A Dubai-based psychologist who was hospitalised for over a month after testing positive for Covid-19 found ways to spread optimism and hope from her ward. Dr Alka Kalra, who is also a life coach and motivational speaker, heads one of the biggest online summer camps in Dubai. She was busy conducting webinars and workshops to help students, school staff, families and frontliners stay calm amid the pandemic when tragedy struck.
Dr Alka, her husband Navin Kalra, their wheelchair-bound daughter Shobhika and son-in-law tested positive for the disease. It was time to practise what she had preached to hundreds around her - to stay positive, hopeful and emotionally strong.
Even as she recuperated at her Covid ward, Dr Alka continued her webinars, one-on-one counselling sessions over the phone and parenting workshops for hundreds of people across India and the UAE.
Calling it a "beautiful experience", Dr Alka, who is also director of EduScan Institute, said she used her time to help others remain positive.
"Conducting these emotional wellbeing webinars from my Covid ward greatly helped me deal with the disease as well. Every time I spoke about these positive topics and counselled others on being resilient and hopeful, the message would get into my system as well. The subconscious me listened to whatever I preached and kept me going," said Dr Kalra, who covered topics ranging from depression to anxiety, stress, mindfulness and emotional wellbeing.
She said she and her family fought Covid by staying busy and engaged throughout. "I would like to term my over 30 days of hospitalisation as a 'staycation' with my daughter since I requested the authorities to keep us together. My daughter and I stayed in one room and my husband in another. From making TikTok videos of my daughter - who is an avid TikToker with 12,000 followers - to eating biryani in the hospital, dancing and celebrating, we made the most of the time we got to spend with each other. The idea was to stay busy, happy, explore our potential/talents and do what we love doing the most. We beat the deadly virus with a smile," Dr Kalra said.
The doctor went about her regular daily routine. She would be up and ready by 8am every day. She gave the hospital staff a list of her daily sessions and routine so they could adjust her medications and injections accordingly. "No one could even take a wild guess that I was happily taking all those online sessions from my Covid ward with a nurse wrapped in a PPE waiting with doses of injections and medicnes right next to my bed," laughed Dr Alka.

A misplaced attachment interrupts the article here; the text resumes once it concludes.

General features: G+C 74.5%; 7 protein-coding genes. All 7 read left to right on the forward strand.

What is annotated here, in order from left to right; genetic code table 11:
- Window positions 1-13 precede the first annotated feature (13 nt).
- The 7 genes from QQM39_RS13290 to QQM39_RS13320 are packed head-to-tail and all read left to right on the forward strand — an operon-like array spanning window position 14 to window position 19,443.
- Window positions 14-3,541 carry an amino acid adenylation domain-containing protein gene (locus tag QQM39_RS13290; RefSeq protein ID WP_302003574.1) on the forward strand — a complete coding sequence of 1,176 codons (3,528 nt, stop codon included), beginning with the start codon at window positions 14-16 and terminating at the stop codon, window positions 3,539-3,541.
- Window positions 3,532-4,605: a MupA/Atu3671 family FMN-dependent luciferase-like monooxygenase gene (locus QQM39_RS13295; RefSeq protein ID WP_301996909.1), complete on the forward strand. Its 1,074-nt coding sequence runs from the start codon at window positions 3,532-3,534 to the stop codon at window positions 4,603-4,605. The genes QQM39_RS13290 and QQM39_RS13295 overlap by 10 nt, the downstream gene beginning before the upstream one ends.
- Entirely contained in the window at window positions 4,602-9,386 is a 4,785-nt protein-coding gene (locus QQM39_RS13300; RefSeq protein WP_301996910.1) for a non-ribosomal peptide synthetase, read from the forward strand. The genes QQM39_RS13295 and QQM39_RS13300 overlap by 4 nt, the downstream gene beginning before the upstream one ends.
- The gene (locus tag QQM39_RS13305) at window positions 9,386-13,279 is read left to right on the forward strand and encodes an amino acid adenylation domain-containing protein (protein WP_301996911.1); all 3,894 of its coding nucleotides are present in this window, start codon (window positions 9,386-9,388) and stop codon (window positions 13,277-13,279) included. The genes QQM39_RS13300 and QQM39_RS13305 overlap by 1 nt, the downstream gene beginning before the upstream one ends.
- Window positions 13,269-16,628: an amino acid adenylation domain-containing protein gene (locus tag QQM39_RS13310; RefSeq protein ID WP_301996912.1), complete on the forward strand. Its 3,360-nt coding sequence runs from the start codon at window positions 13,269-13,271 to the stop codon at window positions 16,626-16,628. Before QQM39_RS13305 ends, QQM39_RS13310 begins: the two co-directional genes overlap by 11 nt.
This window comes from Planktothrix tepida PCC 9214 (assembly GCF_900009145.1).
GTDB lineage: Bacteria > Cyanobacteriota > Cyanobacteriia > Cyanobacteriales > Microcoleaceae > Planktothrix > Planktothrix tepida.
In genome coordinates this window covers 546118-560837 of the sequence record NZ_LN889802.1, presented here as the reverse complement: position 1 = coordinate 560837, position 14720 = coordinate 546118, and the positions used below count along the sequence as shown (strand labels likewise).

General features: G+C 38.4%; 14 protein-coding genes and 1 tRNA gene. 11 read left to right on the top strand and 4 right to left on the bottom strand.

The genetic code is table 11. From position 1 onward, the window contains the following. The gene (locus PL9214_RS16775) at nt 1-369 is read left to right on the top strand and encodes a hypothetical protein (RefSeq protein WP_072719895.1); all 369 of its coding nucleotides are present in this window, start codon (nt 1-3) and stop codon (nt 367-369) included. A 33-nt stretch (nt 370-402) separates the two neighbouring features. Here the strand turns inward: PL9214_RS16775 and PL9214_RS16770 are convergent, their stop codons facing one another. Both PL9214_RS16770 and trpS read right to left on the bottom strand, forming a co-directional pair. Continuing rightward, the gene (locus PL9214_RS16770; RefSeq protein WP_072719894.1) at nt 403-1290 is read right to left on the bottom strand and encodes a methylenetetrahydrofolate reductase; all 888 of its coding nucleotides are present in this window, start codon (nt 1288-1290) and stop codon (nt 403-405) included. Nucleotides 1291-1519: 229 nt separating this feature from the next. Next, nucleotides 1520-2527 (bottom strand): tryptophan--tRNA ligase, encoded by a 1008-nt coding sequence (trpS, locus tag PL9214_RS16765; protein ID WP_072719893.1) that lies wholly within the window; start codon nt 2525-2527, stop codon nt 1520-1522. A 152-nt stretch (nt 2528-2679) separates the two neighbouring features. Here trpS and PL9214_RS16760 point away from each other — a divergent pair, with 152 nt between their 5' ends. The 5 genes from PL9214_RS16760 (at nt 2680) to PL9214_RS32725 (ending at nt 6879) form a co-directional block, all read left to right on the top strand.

Dr Alka's husband, who had been put on a ventilator, also made a speedy recovery and was discharged two days before her. "My husband realised his love for poetry at the hospital and was engrossed in writing poetry. He also attended online Yoga sessions. In fact, I visited him on our 25th day at the hospital and we sang some songs and even recorded a dance together for our worried relatives back in India.
"It was a great stay for all of us at the hospital and it is commendable that we were not charged a fil for our month-long stay. This is why the UAE is the best country to be in and we consider ourselves very lucky to be here," Dr Kalra said.
She advised patients to maintain good mental health and not to overthink. Dr Alka said: "The one thing that I have realised is that your immunity is regulated by your mental health. Fear is the biggest enemy of your immunity. If you are scared, stressed and anxious, you become easy prey to the virus as your immunity takes a hit. To fight this disease and any other disease for that matter, rewire your mind to think positive, do not panic or get nervous but instead get busy with something you love doing."